GG: Maton is an interesting writer/director. He studied at the Sam Spiegel Film School and actually was working as a teacher in a high school. He was shooting a film, and it was very rough with him and another guy filming in the class. I said, “There’s a great energy, so let’s make it happen.” We won the pitching at Pitch Point at the Jerusalem Festival last year, and at the same time, we got in touch with a Polish co-producer and the film went ahead. We made it with a small budget and wanted to film the same class Maton was teaching before they graduated. He shot the film in October and November very quickly. In May, it screened in Cannes in the ACID section, with the aim of getting a French distributor and that worked. In Australia, Eddie Tamir will distribute the film through the Jewish Film Festival and he has two cinemas for a theatrical release.


HB: Menashe is set for a Christmas release through Rialto in Australia and I think it will do well. 

GG: We hope so. It’s been picked up by A24 in the US, which is good, too. We still don't have a good distribution deal in Israel. I think it’s not extremely interesting for them – it’s too close and it’s mainly an American film. But it will definitely find a way to screen here because the JFF screenings have been brilliant. When Menashe saw the film, it was his first time in a cinema and it’s a film with a lot of humanity. But we’re small partners in the production. The main producer, Alex Lipschultz (also the writer), is American. I feel like if I wasn't living in Israel and I was living in a different country we definitely could have had more participation. 


HB: So that encouraged you to work in Australia?

GG: Yes, it opened my eyes for the move to Australia. And I think it could work because I trust my taste and my team’s tastes for films that can attract an audience and be interesting for the global market. Once I move to Australia, I’m keen to create co-productions because there are not many Australian co-productions with different countries. In Israel, the audience is limited because of the language and I feel like I’ll have an opportunity in Australia to create English-speaking films. I have access to great scriptwriters in Israel, and could maybe try to bring a script from Israel to work on with Australian writers and directors. We’re already making one or two feature films a year at Green Productions and I feel only good things can happen on top of that in Australia.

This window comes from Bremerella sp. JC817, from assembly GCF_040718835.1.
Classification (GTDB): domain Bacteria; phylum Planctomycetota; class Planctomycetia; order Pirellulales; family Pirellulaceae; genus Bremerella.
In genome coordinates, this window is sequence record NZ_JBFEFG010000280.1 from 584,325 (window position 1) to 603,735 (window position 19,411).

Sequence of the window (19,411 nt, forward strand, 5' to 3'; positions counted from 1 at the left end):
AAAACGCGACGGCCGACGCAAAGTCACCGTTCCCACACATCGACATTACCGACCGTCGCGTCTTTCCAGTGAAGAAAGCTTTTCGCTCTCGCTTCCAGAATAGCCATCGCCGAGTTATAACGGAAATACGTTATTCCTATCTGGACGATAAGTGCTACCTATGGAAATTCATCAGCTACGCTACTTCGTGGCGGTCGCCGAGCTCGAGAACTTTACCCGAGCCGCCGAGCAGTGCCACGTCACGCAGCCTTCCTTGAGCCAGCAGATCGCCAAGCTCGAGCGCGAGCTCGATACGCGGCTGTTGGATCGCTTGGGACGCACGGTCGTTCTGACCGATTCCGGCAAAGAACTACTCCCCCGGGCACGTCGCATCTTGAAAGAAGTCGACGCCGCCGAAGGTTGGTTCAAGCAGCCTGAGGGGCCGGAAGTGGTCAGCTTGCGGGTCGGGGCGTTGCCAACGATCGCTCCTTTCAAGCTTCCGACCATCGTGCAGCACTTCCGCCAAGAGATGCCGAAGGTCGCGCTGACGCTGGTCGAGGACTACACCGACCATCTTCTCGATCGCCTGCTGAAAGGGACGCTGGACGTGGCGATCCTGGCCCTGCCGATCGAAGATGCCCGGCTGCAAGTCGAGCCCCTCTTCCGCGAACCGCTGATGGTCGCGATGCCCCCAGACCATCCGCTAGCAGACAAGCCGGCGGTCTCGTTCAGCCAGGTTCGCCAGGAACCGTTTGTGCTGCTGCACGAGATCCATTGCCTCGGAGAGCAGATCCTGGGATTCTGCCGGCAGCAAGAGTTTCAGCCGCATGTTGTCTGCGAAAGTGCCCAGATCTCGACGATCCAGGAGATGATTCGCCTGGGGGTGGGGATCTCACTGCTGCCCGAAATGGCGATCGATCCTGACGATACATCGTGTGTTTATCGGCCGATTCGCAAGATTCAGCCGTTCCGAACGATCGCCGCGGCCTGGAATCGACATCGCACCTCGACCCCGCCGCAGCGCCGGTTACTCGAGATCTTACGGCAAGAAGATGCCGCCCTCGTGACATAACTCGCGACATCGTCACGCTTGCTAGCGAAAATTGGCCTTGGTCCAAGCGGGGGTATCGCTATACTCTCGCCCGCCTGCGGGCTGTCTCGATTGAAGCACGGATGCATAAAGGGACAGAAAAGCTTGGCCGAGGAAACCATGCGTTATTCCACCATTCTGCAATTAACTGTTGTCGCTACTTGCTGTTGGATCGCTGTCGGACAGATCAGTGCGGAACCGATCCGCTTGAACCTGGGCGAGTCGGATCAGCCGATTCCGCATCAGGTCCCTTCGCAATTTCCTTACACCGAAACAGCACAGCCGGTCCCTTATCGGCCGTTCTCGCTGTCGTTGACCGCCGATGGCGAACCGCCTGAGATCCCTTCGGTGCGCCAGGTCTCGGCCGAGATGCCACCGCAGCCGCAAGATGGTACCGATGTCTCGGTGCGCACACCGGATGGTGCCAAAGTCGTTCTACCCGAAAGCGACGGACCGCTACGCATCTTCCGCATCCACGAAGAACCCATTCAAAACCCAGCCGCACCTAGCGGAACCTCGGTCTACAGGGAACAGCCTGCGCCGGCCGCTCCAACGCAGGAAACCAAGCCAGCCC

HB: There aren’t so many Australian co-productions?

GG: If you look at map of Australian films, 10 or maybe 20 percent are co-productions. In Israel, it’s much higher – for us they comprise 90 percent of the films we co-produce. I believe in co-productions not only for the money but because I believe in creating a bigger, happier family for the film. Having more people standing behind the film will push it further. 


HB: What is attractive for you about working in Australia so far?

GG: I’ve been to Australia once a year for the last eight years so I know it a bit. I’m already in touch with a couple of producers there who are doing amazing films, like Jamie Hilton from See Pictures (The Little Death, The Waiting City and Simon Baker’s upcoming directing debut, Breath). We both have very good contacts and we’re trying to create something together.


HB: Can you compare your projects in Israel and Australia?

GG: In Israel, they’re more cultural/arthouse, and the films I’m aiming to do in Australia are much more commercial. Of course, every film I’m doing has to have some kind of message or something I believe in and not be just a straight-out comedy. A film we pitched at JFF is a black comedy about breastfeeding where a woman takes her breast milk and sells it for the highest price. It’s a comedy that talks about capitalism and what we’ve become as a society. We want to make films that can arouse discussion and try to make the world a better place.